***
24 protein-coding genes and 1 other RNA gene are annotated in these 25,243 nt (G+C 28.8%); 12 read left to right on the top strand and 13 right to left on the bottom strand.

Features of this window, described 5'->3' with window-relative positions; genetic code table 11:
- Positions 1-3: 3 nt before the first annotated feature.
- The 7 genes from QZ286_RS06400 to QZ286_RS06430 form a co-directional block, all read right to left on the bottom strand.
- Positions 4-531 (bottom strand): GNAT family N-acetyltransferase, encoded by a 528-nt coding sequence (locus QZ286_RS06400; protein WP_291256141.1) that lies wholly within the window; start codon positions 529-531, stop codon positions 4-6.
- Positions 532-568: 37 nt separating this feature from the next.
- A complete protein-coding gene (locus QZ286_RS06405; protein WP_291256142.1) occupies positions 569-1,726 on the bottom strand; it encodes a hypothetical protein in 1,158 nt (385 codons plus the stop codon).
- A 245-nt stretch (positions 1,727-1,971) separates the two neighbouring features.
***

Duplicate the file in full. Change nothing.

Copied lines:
24 protein-coding genes and 1 other RNA gene are annotated in these 25,243 nt (G+C 28.8%); 12 read left to right on the top strand and 13 right to left on the bottom strand.

Features of this window, described 5'->3' with window-relative positions; genetic code table 11:
- Positions 1-3: 3 nt before the first annotated feature.
- The 7 genes from QZ286_RS06400 to QZ286_RS06430 form a co-directional block, all read right to left on the bottom strand.
- Positions 4-531 (bottom strand): GNAT family N-acetyltransferase, encoded by a 528-nt coding sequence (locus QZ286_RS06400; protein WP_291256141.1) that lies wholly within the window; start codon positions 529-531, stop codon positions 4-6.
- Positions 532-568: 37 nt separating this feature from the next.
- A complete protein-coding gene (locus QZ286_RS06405; protein WP_291256142.1) occupies positions 569-1,726 on the bottom strand; it encodes a hypothetical protein in 1,158 nt (385 codons plus the stop codon).
- A 245-nt stretch (positions 1,727-1,971) separates the two neighbouring features.